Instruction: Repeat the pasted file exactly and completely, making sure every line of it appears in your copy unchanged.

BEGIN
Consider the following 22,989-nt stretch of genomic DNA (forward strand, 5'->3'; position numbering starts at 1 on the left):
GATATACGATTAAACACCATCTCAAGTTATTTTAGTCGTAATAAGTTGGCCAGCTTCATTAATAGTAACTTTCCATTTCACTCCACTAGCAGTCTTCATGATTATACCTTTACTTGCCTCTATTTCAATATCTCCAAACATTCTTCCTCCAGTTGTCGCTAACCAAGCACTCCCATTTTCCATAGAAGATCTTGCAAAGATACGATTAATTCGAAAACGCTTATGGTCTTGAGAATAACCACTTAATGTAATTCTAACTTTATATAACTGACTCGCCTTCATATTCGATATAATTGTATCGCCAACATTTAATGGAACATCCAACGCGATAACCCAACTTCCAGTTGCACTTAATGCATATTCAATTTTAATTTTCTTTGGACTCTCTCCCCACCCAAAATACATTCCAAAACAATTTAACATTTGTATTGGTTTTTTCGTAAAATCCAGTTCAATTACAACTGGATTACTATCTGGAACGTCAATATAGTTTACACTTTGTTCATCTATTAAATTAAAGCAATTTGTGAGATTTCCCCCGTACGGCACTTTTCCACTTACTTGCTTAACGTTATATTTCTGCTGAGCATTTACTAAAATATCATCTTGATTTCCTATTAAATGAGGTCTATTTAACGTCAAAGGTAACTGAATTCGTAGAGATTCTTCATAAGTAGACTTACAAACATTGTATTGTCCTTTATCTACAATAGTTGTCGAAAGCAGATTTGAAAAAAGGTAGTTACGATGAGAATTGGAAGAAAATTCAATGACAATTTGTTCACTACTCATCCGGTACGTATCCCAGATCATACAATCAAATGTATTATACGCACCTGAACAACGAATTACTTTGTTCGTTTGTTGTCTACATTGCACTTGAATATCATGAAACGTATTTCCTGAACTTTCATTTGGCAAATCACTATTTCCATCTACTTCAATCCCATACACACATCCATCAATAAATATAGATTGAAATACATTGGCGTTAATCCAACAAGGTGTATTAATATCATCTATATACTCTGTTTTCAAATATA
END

Consider the following 22,989-nt stretch of genomic DNA (forward strand, 5'->3'; position numbering starts at 1 on the left):
GATATACGATTAAACACCATCTCAAGTTATTTTAGTCGTAATAAGTTGGCCAGCTTCATTAATAGTAACTTTCCATTTCACTCCACTAGCAGTCTTCATGATTATACCTTTACTTGCCTCTATTTCAATATCTCCAAACATTCTTCCTCCAGTTGTCGCTAACCAAGCACTCCCATTTTCCATAGAAGATCTTGCAAAGATACGATTAATTCGAAAACGCTTATGGTCTTGAGAATAACCACTTAATGTAATTCTAACTTTATATAACTGACTCGCCTTCATATTCGATATAATTGTATCGCCAACATTTAATGGAACATCCAACGCGATAACCCAACTTCCAGTTGCACTTAATGCATATTCAATTTTAATTTTCTTTGGACTCTCTCCCCACCCAAAATACATTCCAAAACAATTTAACATTTGTATTGGTTTTTTCGTAAAATCCAGTTCAATTACAACTGGATTACTATCTGGAACGTCAATATAGTTTACACTTTGTTCATCTATTAAATTAAAGCAATTTGTGAGATTTCCCCCGTACGGCACTTTTCCACTTACTTGCTTAACGTTATATTTCTGCTGAGCATTTACTAAAATATCATCTTGATTTCCTATTAAATGAGGTCTATTTAACGTCAAAGGTAACTGAATTCGTAGAGATTCTTCATAAGTAGACTTACAAACATTGTATTGTCCTTTATCTACAATAGTTGTCGAAAGCAGATTTGAAAAAAGGTAGTTACGATGAGAATTGGAAGAAAATTCAATGACAATTTGTTCACTACTCATCCGGTACGTATCCCAGATCATACAATCAAATGTATTATACGCACCTGAACAACGAATTACTTTGTTCGTTTGTTGTCTACATTGCACTTGAATATCATGAAACGTATTTCCTGAACTTTCATTTGGCAAATCACTATTTCCATCTACTTCAATCCCATACACACATCCATCAATAAATATAGATTGAAATACATTGGCGTTAATCCAACAAGGTGTATTAATATCATCTATATACTCTGTTTTCAAATATA